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5 foods you shouldn’t refrigerate (and how to store them properly)

5 foods you shouldn’t refrigerate (and how to store them properly)

Refrigerators preserve food and keep them cold, which is why a lot of them are filled to the brim with meals or items that we hope to save for later. While the appliance’s cool temperatures benefit most food products, it may have negative effects on others. It turns out that not all foods benefit from being stored in a cold environment. Here’s a short list of food that do not belong in the refrigerator, and how you can store them instead.


Photo by Thomas Martinsen on Unsplash

Onions rely on warmer climates and open-air circulation to remain fresh longer, and exposing them to a cold and humid environment speeds up spoilage by sapping moisture. Without proper ventilation, onions may begin to mold and rot. Instead, onions should be stored in dry, dark, but well-ventilated places such as pantries, cellars, or basements to ensure they are not exposed to too much moisture or humidity.



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Although it’s ideal to store potatoes in cool temperatures, keeping them in refrigerators can do more harm than good. Exposure to low temperatures can turn starch into sugar much faster, and reduced sugars can result in acrylamides, which can damage the nervous system. Instead, potatoes should be stored in a cardboard box, a basket, or a paper or mesh bag in a cool area to help preserve their vitamin C content and extend shelf life.



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When stored in a place colder than 12ºC, tomatoes lose chemicals that are responsible for their flavor and fragrance. Apart from that, exposing tomatoes to cold temperatures also makes them soft go through uneven ripening, and even rot faster. Tomatoes can be stored in paper bags, in an area in room temperature but away from direct sunlight to maintain the right balance of humidity. 



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While keeping bread cold slows down the growth of mold, placing them in the refrigerator hardens them and makes them stale faster than loaves kept at room temperature, thanks to the recrystallization process that the starch in the bread goes through while cooling. The best way to store bread is to keep it at room temperature, in deep bread drawers, cabinets, or bread boxes. It also helps to keep bread away from direct sunlight.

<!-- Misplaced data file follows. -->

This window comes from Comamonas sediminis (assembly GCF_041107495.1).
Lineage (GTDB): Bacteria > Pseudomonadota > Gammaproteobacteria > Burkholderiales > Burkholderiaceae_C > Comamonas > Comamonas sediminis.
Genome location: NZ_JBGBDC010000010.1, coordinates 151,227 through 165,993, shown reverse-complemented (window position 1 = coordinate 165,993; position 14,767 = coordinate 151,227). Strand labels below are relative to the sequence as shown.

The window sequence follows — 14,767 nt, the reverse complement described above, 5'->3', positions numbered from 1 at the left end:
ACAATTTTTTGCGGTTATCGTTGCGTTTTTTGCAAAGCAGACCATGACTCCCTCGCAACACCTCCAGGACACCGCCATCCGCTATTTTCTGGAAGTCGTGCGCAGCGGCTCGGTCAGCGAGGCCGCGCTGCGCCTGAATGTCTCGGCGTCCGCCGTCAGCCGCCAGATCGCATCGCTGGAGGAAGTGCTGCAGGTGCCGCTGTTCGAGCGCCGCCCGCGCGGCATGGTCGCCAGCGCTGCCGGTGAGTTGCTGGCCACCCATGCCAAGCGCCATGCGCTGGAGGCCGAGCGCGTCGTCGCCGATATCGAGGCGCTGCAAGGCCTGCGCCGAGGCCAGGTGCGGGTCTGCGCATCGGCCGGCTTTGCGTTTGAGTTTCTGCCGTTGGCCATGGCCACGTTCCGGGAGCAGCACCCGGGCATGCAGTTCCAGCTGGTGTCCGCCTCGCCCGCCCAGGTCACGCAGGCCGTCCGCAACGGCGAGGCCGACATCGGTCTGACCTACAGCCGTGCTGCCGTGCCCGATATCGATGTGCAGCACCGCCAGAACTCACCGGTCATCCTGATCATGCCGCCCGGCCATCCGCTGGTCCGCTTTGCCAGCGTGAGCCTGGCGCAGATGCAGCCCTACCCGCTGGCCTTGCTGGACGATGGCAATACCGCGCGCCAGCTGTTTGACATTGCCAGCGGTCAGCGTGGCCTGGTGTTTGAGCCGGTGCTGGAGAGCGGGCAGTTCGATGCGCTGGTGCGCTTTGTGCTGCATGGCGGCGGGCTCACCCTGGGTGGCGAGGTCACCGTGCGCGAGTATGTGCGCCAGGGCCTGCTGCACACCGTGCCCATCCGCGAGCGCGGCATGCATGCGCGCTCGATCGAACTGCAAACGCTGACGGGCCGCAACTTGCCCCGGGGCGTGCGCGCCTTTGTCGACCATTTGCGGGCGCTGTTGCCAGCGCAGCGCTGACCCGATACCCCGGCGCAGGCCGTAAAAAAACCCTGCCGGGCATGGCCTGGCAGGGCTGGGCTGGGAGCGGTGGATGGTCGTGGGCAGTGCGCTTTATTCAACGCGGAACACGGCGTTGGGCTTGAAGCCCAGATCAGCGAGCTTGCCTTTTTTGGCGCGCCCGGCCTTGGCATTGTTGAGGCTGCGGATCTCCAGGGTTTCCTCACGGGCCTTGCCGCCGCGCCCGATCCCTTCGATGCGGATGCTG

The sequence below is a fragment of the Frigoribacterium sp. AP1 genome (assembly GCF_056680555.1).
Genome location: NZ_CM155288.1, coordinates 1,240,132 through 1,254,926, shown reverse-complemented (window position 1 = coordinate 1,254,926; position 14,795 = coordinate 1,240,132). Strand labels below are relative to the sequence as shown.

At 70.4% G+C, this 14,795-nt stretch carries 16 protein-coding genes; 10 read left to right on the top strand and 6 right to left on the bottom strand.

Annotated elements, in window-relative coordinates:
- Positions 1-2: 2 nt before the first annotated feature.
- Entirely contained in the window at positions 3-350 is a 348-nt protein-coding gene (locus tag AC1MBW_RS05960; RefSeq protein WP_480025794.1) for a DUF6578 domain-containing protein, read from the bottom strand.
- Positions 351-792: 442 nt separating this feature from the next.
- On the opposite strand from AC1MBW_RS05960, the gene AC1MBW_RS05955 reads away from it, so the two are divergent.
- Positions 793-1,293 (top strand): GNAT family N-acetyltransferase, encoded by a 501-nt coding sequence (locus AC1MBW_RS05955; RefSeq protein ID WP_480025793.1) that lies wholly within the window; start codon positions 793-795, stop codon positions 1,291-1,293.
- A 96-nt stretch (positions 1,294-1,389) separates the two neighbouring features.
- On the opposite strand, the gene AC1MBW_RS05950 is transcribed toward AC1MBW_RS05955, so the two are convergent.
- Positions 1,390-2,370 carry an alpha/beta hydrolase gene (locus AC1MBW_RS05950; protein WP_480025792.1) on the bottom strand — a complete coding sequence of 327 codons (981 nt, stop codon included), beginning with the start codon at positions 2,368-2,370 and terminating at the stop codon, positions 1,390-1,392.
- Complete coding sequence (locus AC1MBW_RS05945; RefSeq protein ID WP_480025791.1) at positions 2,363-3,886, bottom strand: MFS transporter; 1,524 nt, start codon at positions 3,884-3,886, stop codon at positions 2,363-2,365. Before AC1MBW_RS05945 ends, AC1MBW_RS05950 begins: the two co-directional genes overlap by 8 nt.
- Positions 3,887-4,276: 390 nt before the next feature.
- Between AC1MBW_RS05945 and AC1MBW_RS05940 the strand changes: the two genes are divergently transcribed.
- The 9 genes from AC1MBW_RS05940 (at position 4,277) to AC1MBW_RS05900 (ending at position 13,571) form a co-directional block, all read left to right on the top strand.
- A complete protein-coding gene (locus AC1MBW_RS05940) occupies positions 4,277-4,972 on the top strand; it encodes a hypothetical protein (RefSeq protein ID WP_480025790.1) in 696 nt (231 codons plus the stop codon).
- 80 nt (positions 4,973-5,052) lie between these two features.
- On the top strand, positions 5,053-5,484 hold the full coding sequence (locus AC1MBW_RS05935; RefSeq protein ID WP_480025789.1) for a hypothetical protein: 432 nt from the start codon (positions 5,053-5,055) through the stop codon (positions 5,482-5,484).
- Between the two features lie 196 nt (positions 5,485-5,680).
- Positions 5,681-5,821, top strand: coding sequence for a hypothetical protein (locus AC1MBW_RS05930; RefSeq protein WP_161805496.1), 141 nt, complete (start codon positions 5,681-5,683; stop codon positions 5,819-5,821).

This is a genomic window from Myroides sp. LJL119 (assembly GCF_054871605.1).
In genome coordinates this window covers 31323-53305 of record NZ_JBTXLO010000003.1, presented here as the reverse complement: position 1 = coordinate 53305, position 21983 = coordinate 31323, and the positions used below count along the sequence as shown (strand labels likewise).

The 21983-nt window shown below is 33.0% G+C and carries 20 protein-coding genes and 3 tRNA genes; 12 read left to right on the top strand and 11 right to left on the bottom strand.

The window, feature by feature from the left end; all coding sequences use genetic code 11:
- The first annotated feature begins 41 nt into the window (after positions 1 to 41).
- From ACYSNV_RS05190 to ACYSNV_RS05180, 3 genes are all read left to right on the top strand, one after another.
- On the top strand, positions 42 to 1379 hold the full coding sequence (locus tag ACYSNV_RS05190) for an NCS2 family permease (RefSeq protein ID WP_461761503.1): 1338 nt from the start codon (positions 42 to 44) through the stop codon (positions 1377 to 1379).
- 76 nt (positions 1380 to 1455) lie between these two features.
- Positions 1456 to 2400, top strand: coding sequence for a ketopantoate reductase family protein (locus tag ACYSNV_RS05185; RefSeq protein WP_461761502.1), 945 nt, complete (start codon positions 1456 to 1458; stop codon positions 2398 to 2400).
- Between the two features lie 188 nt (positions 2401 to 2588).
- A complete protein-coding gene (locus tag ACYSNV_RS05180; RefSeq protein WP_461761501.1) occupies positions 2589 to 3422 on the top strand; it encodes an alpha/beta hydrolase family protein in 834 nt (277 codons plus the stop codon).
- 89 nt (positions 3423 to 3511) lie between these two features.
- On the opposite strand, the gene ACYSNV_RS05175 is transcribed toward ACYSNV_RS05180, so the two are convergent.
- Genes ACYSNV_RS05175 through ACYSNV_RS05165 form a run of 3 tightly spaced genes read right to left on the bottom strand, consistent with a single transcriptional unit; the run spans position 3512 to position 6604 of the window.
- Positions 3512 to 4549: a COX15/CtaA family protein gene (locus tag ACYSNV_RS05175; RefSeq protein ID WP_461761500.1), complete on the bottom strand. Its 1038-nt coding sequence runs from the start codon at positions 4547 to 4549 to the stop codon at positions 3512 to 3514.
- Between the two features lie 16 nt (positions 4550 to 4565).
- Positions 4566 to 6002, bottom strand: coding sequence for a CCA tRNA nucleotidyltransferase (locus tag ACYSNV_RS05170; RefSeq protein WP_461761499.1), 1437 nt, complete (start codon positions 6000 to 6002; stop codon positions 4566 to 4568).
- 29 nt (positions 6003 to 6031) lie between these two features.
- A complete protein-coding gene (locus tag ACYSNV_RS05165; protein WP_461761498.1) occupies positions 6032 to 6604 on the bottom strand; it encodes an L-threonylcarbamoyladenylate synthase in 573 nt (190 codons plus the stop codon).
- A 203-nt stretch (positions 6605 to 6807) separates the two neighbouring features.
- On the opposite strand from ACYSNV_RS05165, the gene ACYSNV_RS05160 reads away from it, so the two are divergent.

Coffee beans

Photo by Milo Miloezger on Unsplash

Coffee beans and refrigerators don’t mix for a number of reasons. Since coffee beans are porous, they can absorb moisture or aromas from items they are stored with, which can affect their flavor. Chilling coffee beans may also age them faster as it pushes the oils in the beans to the surface, causing them to condensate. The best way to store coffee beans and keep them fresh longer is to store them in airtight containers in your cupboard. Keep your beans at room temperature, away from too much heat or direct sunlight.


Header photo by Ernest Brillo on Unsplash

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Read more:

How to optimize your fridge according to experts

Are frozen fruits just as healthy as fresh ones?

Inside the fridges of Manila’s top chefs

Writer: ANGELA PATRICIA SUACILLO © 2020. Hinge Inquirer Publications, Inc.


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